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Origami whiz just keeps folding — even in dreams

He's pretty much always folding paper. Or thinking about folding paper. Or dreaming about it when he's asleep, picturing the hundreds of creases it will take to make a piece of paper smaller and more complicated.

If you count the dreams, Matthew Jones says, he probably spends 75 percent of his time doing origami.

And not just stylized paper cranes, perhaps the most famous example of the Japanese artform, but true-to-life house flies and pine cones and, once, the jaw bone of a deer.

When he was 3, his mother brought home a book on origami. By age 5, he was inventing his own shapes, which year by year became more complex. Now, at 29, there is paper all over his house.

He wonders if there's a connection between his epilepsy, which began at age 14, and his origami talents. Maybe, he says, a brain-wiring malfunction is responsible for both; maybe the same thing that allows him to visualize the thousands of folds that make up an origami centipede is also the thing that makes him stiffen and shake.

"I've spent a lot of time thinking how my brain works and where the epilepsy comes from," he says, then points to the back of his head, at the base of his skull.

It's not the frontal lobe epilepsy sometimes associated with visions of God, he says, but rather something more rudimentary. Something more "lizard," he says. His seizures are classified as tonic-colonic.

"Sounds like a drink," he laughs.

Jones spent most of his life making origami and then throwing it away, since it was the folding, more than the folded thing, that intrigued him. But a few years ago, after marrying his wife, Michele (who walked down the aisle carrying an origami wedding bouquet), Jones began thinking of all that paper work as actual art. He began painting his creations and framing them.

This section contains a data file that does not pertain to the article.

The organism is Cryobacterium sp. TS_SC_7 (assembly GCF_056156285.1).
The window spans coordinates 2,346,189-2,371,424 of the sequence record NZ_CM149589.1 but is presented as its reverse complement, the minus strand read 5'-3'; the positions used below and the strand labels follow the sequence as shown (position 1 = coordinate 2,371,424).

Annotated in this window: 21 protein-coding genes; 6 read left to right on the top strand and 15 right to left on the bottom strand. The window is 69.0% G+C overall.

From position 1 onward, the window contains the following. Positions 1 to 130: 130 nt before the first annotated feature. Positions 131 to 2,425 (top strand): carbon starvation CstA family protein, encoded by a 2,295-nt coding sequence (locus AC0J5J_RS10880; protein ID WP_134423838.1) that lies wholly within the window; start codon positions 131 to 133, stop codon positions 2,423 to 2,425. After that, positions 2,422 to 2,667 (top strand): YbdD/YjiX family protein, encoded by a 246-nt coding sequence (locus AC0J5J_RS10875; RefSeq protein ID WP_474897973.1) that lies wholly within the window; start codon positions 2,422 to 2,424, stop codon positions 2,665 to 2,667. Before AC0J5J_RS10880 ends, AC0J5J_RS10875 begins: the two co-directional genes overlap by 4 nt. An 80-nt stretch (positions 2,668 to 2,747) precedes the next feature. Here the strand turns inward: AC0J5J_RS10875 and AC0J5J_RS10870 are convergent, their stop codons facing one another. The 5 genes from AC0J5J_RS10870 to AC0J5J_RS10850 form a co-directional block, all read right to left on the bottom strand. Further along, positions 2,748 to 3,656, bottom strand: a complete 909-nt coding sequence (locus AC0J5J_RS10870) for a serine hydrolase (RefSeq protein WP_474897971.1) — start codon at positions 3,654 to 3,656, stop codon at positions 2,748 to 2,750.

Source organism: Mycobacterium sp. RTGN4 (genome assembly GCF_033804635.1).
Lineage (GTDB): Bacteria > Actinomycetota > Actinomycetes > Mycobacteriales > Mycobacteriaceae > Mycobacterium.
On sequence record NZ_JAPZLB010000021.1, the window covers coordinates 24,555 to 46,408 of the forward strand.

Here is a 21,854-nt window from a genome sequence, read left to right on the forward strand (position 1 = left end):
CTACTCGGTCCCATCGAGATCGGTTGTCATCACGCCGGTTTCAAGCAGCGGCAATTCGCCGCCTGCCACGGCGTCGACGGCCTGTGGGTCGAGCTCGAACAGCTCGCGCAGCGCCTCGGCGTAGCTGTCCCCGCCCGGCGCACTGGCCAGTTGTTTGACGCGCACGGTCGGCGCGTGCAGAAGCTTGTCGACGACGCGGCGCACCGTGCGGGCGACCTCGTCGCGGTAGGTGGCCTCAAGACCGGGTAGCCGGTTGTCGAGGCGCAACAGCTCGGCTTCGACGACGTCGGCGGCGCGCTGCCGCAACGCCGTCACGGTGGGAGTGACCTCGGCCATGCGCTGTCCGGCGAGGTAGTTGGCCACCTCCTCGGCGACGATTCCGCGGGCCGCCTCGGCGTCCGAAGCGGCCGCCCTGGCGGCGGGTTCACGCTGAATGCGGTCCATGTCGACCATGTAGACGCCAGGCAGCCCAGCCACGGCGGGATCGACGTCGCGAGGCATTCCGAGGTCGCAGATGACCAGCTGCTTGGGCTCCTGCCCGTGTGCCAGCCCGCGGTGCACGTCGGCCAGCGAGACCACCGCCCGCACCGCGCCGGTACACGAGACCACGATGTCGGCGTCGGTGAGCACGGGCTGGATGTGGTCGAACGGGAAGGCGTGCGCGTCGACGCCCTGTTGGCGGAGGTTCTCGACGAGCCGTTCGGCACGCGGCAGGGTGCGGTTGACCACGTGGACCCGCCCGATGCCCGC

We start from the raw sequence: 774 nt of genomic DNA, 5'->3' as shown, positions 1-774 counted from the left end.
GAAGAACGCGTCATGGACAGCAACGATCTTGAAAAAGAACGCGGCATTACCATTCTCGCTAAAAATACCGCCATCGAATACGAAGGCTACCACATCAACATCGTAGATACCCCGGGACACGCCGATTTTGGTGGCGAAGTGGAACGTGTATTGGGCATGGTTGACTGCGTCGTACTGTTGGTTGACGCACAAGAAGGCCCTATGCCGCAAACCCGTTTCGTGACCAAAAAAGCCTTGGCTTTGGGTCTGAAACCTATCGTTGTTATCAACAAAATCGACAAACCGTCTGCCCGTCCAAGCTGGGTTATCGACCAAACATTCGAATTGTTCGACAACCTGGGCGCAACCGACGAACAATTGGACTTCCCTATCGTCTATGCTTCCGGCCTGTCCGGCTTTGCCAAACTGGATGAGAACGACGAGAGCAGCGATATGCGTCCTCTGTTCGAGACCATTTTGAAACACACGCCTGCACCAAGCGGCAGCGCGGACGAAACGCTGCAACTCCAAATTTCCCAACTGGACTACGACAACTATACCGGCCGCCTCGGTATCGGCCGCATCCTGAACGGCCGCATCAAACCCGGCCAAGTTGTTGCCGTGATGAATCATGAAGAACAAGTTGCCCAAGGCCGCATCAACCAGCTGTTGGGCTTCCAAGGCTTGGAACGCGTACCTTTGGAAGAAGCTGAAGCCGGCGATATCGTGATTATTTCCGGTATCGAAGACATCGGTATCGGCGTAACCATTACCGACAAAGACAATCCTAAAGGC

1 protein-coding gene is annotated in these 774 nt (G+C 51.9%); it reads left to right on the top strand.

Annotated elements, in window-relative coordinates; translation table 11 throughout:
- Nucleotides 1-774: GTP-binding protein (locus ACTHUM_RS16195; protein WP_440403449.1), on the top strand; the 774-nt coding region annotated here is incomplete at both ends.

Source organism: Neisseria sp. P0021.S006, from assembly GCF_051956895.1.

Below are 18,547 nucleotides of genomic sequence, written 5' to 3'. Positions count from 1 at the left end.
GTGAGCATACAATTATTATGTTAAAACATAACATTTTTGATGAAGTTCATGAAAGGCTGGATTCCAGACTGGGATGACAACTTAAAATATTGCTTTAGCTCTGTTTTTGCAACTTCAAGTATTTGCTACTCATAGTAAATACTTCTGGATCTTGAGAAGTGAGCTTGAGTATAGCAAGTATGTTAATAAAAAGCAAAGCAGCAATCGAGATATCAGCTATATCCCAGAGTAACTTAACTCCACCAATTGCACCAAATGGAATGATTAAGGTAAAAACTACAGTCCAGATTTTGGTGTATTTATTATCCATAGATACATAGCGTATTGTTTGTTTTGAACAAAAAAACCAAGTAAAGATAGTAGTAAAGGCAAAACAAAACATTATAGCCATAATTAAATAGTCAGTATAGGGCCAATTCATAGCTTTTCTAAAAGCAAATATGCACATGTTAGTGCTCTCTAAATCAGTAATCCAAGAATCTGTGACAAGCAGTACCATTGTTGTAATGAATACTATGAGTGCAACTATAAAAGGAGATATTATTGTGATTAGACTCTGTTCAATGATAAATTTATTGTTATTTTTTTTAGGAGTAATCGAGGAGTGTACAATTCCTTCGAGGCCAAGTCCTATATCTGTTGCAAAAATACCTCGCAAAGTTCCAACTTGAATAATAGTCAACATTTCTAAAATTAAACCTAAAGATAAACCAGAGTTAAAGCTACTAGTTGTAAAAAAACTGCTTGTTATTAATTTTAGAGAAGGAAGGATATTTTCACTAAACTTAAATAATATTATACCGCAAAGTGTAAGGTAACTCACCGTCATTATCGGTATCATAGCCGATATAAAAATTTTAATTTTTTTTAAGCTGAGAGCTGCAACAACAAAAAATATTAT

His first solo show of origami runs through Nov. 9 at Art Access Gallery, 230 S. 500 West. It's called "Folding Decay," an exhibit that, as a gallery flier explains, "begins with death, moves through decomposition and ends with regeneration." So, in addition to flowers and a nautilus shell, there will be dead cicadas, maggots and decomposing leaves, and a piece called "Rotting Rack of Lamb." All of these are actually quite beautiful.

In elementary school, even before the epilepsy, all he wanted to do was fold paper. He would hold the paper under his desk, while gazing dreamily toward the ceiling. In the second grade, he says, the school classified him as "partially retarded," and he was in resource classes all the way through high school. In resource, he says, he was bored, forced to learn what he already knew.

His jobs since graduating have usually involved paper in some way — for a while he fixed laser printers, and he and Michele owned an arts magazine, "Local Muse," for a couple of years; now he works at a blueprint shop — so there have always been enough scraps and recycled paper around to make something with. There is often a paper cut or two on his hands. "Big troll hands," he calls them.

He's never met an object he couldn't figure out how to fold, he says, although it's taken years to solve the origami wasp problem. But there are plenty of things that he would choose not to make into origami, simply because they'd be too tedious. A lawn, he says, by way of example. Or the human genome. His default origami is a cicada, which he can fold effortlessly, without looking.

Because of his epilepsy, he walks instead of drives — a man in fedora and suspenders who spends a lot of time looking at the ground, noticing what the rest of us ignore.

It took him nine hours to turn a piece of paper into a centipede. It's an exact replica but not a perfect one — because Jones always tries to make some small imperfection in each piece he creates. Not a tear, of course, because the ethics of origami say no tearing, no cutting. Just some small blemish to convince him he needs to keep folding.